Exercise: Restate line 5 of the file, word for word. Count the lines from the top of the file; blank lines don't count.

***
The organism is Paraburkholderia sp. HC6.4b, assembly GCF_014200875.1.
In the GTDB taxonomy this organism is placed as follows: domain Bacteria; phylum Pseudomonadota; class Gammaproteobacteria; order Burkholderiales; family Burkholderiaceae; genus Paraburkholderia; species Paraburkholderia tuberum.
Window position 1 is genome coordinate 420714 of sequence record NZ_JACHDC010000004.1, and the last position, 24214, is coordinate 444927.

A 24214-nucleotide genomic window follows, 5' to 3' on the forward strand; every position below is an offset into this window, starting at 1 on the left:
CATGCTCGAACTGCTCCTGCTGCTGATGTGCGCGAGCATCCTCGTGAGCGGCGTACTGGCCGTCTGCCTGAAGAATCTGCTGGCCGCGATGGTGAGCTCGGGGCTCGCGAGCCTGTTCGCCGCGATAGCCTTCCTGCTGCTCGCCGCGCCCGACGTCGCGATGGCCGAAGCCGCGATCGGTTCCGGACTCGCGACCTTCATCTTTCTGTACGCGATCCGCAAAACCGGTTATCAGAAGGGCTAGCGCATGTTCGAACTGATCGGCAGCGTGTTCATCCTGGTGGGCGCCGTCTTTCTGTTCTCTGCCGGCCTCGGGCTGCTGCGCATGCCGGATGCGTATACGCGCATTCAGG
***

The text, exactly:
CATGCTCGAACTGCTCCTGCTGCTGATGTGCGCGAGCATCCTCGTGAGCGGCGTACTGGCCGTCTGCCTGAAGAATCTGCTGGCCGCGATGGTGAGCTCGGGGCTCGCGAGCCTGTTCGCCGCGATAGCCTTCCTGCTGCTCGCCGCGCCCGACGTCGCGATGGCCGAAGCCGCGATCGGTTCCGGACTCGCGACCTTCATCTTTCTGTACGCGATCCGCAAAACCGGTTATCAGAAGGGCTAGCGCATGTTCGAACTGATCGGCAGCGTGTTCATCCTGGTGGGCGCCGTCTTTCTGTTCTCTGCCGGCCTCGGGCTGCTGCGCATGCCGGATGCGTATACGCGCATTCAGG